Backlog could possibly be accountable in 10-year-old Harvest homicide sufferer’s custody hearings delays
A ten year old boy dies at the hands of his father. The tragic ending with a custody battle taking center stage as a community tries to understand the terrible crime.
The Madison County Sheriff’s Office says Brian Buening shot and killed his 10-year-old son Tate before he committed suicide Friday.
The Madison County Sheriff’s Office is responding to “an active investigation into the death” on Blue Creek Drive in Harvest.
We learned the shooting occurred two days after papers were delivered to Brian for a custody hearing that was due to be held on August 9, 2021.
It was a month between when Tate’s mother, Kayla White, called on the courts to withdraw custody after she said her ex-husband threatened to kill her.
Court documents paint a picture of a custody battle filled with allegations of death threats and violence.
Kayla claims Brian, a veteran, had a history of attempted suicide and suffered from PTSD.
The judge never ruled on the motion to revoke custody or custody because Brian shot his son and then himself, according to investigators, four days before he was due to stand before the judge.
Attorney Michael Timberlake says the delay in hearing about custody of District Judge Chris Comer could be blamed on a Madison County judicial system with too many cases and insufficient judges.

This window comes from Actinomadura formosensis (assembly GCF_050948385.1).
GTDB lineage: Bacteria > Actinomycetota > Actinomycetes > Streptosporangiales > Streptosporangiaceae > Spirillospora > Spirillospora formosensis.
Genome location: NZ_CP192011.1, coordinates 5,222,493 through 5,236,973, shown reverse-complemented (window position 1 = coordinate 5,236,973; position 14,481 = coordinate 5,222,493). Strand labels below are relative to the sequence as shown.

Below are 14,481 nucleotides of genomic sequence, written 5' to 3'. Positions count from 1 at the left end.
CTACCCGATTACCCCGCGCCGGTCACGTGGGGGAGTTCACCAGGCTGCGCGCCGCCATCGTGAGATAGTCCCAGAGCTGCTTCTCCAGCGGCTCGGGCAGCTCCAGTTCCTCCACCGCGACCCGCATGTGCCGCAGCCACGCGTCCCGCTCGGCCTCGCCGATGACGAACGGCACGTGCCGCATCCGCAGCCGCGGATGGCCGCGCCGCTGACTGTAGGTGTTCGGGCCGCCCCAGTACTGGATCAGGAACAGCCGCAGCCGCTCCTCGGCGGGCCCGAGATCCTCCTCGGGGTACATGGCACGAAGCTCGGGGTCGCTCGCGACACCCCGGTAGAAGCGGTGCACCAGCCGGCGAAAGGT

“I think everyone in our community should be concerned, the people who have the most problems here are the sheriffs and the judges,” Timberlake said on Monday.
“Especially when there’s a tragedy like this and people go back and look at it and say, OK with this avoidable thing that should have been done to avoid it.”
WAAY reached out to Judge Comer to discuss why this emergency hearing was scheduled for weeks so that the child could continue to be under his father’s care. Through a case officer, the judge said “no comment” on our questions.
Timberlake says they requested two or three new judges in Madison County, but those requests fell on deaf ears with the state.
Social media outrage continues to grow over a system many say failed at Tate. Hundreds of comments addressed to the sheriff’s office and the courts from people who did not believe the system was protecting the child.
And now questions began to arise about how the answering MPs handled the call so that Kayla White could enter the house when she discovered the bodies.
I contacted the sheriff’s office for an update and requested an interview with Sheriff Kevin Turner to see the agency’s guidelines for entering homes with welfare checks. I was told they are not commenting at the moment.
The memorial service for Tate takes place on Saturday.
His mother asks friends to write letters and send photos so that she can make a memory book and attach it to lanterns that the family would like to publish in celebration of life. The family did not say whether the service is open to the public or not.
For all friends who want to write letters to Tate, please write a picture and hand-send it or send an email to [email protected].
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